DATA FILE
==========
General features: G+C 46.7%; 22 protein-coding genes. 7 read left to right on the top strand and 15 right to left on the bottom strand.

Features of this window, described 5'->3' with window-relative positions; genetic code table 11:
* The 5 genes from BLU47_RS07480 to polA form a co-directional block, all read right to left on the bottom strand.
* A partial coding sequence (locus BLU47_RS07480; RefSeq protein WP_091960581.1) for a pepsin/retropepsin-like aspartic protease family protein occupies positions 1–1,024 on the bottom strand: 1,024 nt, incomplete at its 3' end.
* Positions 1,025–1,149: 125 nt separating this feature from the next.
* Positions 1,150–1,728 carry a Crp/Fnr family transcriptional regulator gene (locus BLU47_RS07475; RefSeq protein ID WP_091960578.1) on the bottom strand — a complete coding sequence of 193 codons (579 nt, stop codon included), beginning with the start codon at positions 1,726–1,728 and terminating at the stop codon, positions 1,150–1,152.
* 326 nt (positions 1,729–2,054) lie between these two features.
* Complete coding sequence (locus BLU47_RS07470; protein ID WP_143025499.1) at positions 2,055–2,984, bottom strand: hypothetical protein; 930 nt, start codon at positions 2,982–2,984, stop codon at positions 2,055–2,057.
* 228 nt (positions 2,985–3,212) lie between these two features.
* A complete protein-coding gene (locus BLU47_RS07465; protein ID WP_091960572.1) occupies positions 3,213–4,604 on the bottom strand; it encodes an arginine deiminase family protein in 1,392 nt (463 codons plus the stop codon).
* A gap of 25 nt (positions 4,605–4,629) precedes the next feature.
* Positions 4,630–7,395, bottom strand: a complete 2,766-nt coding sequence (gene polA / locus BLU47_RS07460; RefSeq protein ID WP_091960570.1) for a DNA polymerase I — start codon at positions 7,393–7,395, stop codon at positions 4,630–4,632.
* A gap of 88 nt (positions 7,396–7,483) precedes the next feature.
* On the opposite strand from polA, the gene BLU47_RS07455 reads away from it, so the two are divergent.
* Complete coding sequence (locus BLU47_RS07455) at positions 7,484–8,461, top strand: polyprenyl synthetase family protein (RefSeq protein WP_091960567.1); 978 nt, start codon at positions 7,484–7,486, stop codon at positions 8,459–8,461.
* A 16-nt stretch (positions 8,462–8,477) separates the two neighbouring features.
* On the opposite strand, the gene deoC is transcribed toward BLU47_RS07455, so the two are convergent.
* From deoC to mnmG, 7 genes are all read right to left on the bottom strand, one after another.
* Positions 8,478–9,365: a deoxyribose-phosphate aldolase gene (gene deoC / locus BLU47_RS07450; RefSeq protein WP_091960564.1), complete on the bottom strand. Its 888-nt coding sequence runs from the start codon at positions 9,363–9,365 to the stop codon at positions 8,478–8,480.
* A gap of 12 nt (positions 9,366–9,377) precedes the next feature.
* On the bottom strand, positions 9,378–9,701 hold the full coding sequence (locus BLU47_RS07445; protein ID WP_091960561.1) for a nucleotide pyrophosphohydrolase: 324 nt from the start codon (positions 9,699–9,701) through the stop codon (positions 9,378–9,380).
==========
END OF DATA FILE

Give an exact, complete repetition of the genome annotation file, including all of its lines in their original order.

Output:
General features: G+C 46.7%; 22 protein-coding genes. 7 read left to right on the top strand and 15 right to left on the bottom strand.

Features of this window, described 5'->3' with window-relative positions; genetic code table 11:
* The 5 genes from BLU47_RS07480 to polA form a co-directional block, all read right to left on the bottom strand.
* A partial coding sequence (locus BLU47_RS07480; RefSeq protein WP_091960581.1) for a pepsin/retropepsin-like aspartic protease family protein occupies positions 1–1,024 on the bottom strand: 1,024 nt, incomplete at its 3' end.
* Positions 1,025–1,149: 125 nt separating this feature from the next.
* Positions 1,150–1,728 carry a Crp/Fnr family transcriptional regulator gene (locus BLU47_RS07475; RefSeq protein ID WP_091960578.1) on the bottom strand — a complete coding sequence of 193 codons (579 nt, stop codon included), beginning with the start codon at positions 1,726–1,728 and terminating at the stop codon, positions 1,150–1,152.
* 326 nt (positions 1,729–2,054) lie between these two features.
* Complete coding sequence (locus BLU47_RS07470; protein ID WP_143025499.1) at positions 2,055–2,984, bottom strand: hypothetical protein; 930 nt, start codon at positions 2,982–2,984, stop codon at positions 2,055–2,057.
* 228 nt (positions 2,985–3,212) lie between these two features.
* A complete protein-coding gene (locus BLU47_RS07465; protein ID WP_091960572.1) occupies positions 3,213–4,604 on the bottom strand; it encodes an arginine deiminase family protein in 1,392 nt (463 codons plus the stop codon).
* A gap of 25 nt (positions 4,605–4,629) precedes the next feature.
* Positions 4,630–7,395, bottom strand: a complete 2,766-nt coding sequence (gene polA / locus BLU47_RS07460; RefSeq protein ID WP_091960570.1) for a DNA polymerase I — start codon at positions 7,393–7,395, stop codon at positions 4,630–4,632.
* A gap of 88 nt (positions 7,396–7,483) precedes the next feature.
* On the opposite strand from polA, the gene BLU47_RS07455 reads away from it, so the two are divergent.
* Complete coding sequence (locus BLU47_RS07455) at positions 7,484–8,461, top strand: polyprenyl synthetase family protein (RefSeq protein WP_091960567.1); 978 nt, start codon at positions 7,484–7,486, stop codon at positions 8,459–8,461.
* A 16-nt stretch (positions 8,462–8,477) separates the two neighbouring features.
* On the opposite strand, the gene deoC is transcribed toward BLU47_RS07455, so the two are convergent.
* From deoC to mnmG, 7 genes are all read right to left on the bottom strand, one after another.
* Positions 8,478–9,365: a deoxyribose-phosphate aldolase gene (gene deoC / locus BLU47_RS07450; RefSeq protein WP_091960564.1), complete on the bottom strand. Its 888-nt coding sequence runs from the start codon at positions 9,363–9,365 to the stop codon at positions 8,478–8,480.
* A gap of 12 nt (positions 9,366–9,377) precedes the next feature.
* On the bottom strand, positions 9,378–9,701 hold the full coding sequence (locus BLU47_RS07445; protein ID WP_091960561.1) for a nucleotide pyrophosphohydrolase: 324 nt from the start codon (positions 9,699–9,701) through the stop codon (positions 9,378–9,380).